- Rotundellus - Trad. Galicia - CSM 105
- Lamento - Trad. Adrianopoli, Séfarade
- Danza De Las Espadas - Trad. Algeria, El Kantara
- Istampitta: In Pro - Italy : Trecento mss.
- Saltarello - Italy : Trecento mss.
- Ritual - Trad. Algeria, Zendani
- El Rey De Francia - Trad. Smyrne (Izmir), Séfarade
- Danza Ritual - Trad. Galicia - CSM 353
- Istampitta: La Manfredina - Italy : Trecento mss.
- Trotto - Italy : Trecento mss.
- Alba - Trad. Castelló de la Plana
- Paxarico Tu Te Llamas - Trad. Sarajevo, Séfarade
- Danza Del Viento - Trad. Algeria, Berber
- Istampitta: Lamento Di Tristano - Italy : Trecento mss.
- Saltarello - Italy : Trecento mss.
- Ductia - Trad. Galicia - CSM 248
III. Plorer, Gemir, Crier… (Diabolus in Musica/Antoine Gerber). Aeon CD AECD 1226.
All of them visited him and helped to popularise the image of him as a benevolent ‘father figure’ to this amazing caste of singers and composers.
Ockeghem’s death at a ripe old age in 1497 greatly affected the brilliant generation that was in the process of making the transition between the Middle Ages and the Renaissance, and naturally led to the creation of some deeply moving music. Four motets covering a wide stylistic range, a complete polyphonic mass and an extraordinary poem of lamentation make up this touching tribute to Johannes Ockeghem from his colleagues and friends.
The works assembled on this CD represent the highpoint of Franco-Flemish counterpoint and illustrate the imperceptible shift from Middle Ages to Renaissance thanks to this sublime music sublimated by the death of the great master. They are sung here according to the tradition of the great cathedrals and collegiate churches: a cappella, with one or two singers to a part as the works require.
Johannes Ockeghem didn't invent modern music single-handedly, though he probably has more claim to that distinction than anyone in history except Claudio Monteverdi. But Ockeghem's fame and influence were huge; nearly every known composer of his generation and the next -- Obrecht, De La Rue, Busnois, Desprez, Mouton, Brumel, Compere, Prioris, Agricola, Lupus, Regis, De Monte, Richafort, Moulu, Barbireau, Tinctoris, Lourdault, Gombert, all of The Greatest Generation of music, almost all of them Flemings -- paid Ockeghem the sincerest tribute of imitation. None of the five compositions on this CD are attributed to Ockeghem himself, but you'll hear his voice throughout.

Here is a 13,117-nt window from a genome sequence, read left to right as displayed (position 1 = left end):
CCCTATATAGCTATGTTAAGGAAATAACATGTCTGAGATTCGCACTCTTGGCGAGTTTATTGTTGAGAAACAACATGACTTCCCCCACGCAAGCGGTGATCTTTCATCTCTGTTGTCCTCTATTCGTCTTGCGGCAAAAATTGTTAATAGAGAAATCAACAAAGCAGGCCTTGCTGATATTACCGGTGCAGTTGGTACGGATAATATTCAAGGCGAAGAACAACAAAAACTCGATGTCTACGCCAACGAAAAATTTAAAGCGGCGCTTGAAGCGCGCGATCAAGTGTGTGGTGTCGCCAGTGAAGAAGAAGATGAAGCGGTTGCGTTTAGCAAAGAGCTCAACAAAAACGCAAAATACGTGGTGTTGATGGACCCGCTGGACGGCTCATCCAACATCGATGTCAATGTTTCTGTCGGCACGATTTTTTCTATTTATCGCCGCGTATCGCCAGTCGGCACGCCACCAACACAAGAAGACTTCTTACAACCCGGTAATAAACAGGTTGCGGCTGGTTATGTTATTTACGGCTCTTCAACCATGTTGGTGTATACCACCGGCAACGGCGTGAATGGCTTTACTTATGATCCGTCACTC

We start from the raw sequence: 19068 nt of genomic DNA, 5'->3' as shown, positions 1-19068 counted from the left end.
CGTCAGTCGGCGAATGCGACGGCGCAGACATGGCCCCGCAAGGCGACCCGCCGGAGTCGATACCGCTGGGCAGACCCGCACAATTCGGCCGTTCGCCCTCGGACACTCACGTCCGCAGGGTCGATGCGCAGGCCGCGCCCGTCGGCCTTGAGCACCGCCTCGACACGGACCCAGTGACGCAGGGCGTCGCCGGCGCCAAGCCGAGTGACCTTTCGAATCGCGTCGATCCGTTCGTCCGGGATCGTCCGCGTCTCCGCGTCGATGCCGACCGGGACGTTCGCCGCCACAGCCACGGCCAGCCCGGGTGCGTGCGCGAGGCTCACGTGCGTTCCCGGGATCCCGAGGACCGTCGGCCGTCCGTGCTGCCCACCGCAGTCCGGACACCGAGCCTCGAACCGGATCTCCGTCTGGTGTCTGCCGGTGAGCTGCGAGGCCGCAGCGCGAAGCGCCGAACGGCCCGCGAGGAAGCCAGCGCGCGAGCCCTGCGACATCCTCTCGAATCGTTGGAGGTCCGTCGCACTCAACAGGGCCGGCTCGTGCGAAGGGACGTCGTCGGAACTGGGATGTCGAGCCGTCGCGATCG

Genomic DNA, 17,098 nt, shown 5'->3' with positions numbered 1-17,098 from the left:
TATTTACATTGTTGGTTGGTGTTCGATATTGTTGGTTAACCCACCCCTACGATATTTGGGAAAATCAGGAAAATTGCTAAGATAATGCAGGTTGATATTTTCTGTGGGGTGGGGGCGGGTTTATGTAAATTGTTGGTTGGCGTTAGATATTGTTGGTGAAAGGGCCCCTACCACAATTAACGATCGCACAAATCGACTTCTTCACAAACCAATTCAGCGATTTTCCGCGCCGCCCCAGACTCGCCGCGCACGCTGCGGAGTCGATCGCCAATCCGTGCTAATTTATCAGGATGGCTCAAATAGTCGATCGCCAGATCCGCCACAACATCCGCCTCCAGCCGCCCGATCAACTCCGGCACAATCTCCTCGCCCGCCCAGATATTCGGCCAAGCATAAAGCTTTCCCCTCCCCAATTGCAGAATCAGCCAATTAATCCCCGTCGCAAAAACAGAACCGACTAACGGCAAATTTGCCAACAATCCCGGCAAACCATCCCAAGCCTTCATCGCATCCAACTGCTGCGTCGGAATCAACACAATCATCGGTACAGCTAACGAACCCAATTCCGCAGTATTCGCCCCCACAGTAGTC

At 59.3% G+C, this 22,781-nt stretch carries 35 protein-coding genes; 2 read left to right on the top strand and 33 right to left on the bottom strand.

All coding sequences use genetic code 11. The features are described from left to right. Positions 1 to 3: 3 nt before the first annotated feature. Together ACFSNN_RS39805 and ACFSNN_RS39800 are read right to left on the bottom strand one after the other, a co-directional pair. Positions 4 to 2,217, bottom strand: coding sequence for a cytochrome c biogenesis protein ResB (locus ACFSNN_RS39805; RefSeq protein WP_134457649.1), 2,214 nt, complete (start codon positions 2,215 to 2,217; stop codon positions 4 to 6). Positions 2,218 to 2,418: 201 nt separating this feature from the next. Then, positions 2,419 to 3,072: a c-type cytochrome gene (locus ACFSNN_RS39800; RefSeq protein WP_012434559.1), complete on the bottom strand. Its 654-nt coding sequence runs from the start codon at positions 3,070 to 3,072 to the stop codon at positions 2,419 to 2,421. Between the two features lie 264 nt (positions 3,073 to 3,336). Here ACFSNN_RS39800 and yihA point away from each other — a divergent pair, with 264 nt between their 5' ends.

Jacob Obrecht's Missa Sicut Rosa Spinam is constructed around two quotations of music by Ockeghem, the bass line of the Kyrie of Ockeghem's Missa Mi-mi as well as the superius of Ockeghem's motet Intemerata Dei Mater. The four motets - by Pierre De La Rue, Josquin Desprez, Antoine Busnoys, and Johannes Lupus - are all explicit tributes or elegies to Ockeghem and include his name in their texts. Ockeghem has been credited with composing the first, or close to the first, Requiem Mass, a genre that expanded the "territory" of polyphony almost as much as the Louisiana Purchase expanded the young American Republic.
Josquin's motet/chanson, in Latin and French, is deservedly among his best-known pieces; you'll find it on a dozen or more CDs. It's a moving piece on every level but don't fail to read the text. Here's the concluding phrase:
Josquin, Pierre, Brumel, Compere,
and weep great tears from your eyes:
you have lost your good father!
May he rest in peace. Amen"
|1.||Plorer, Gemir, Crier / Requiem
Composed By – Pierre de la Rue
|2.||Missa Sicut Rosa Spinam: Kyrie
Composed By – Jacob Obrecht
|3.||Missa Sicut Rosa Spinam: Gloria|
|4.||Missa Sicut Rosa Spinam: Credo|
|5.||Missa Sicut Rosa Spinam: Sanctus|
|6.||Missa Sicut Rosa Spinam: Agnus Dei|
|7.||Nymphes Des Bois / Requiem
Composed By – Josquin Desprez*
Composed By – Antoine Busnoys*
Composed By – Johannes Lupus*
Kassianí, Pierre de La Rue (c. 1452 – November 20, 1518), Jacob Obrecht (1457 or 1458- July 1505), Josquin Desprez (c. 1450/1455-1521), Antoine Busnois (c. 1430 – 1492), Johannes Lupi (c. 1506 – 1539),
Capella Records CD CR422, Alia Vox CD ASVA9942, Aeon CD AECD 1226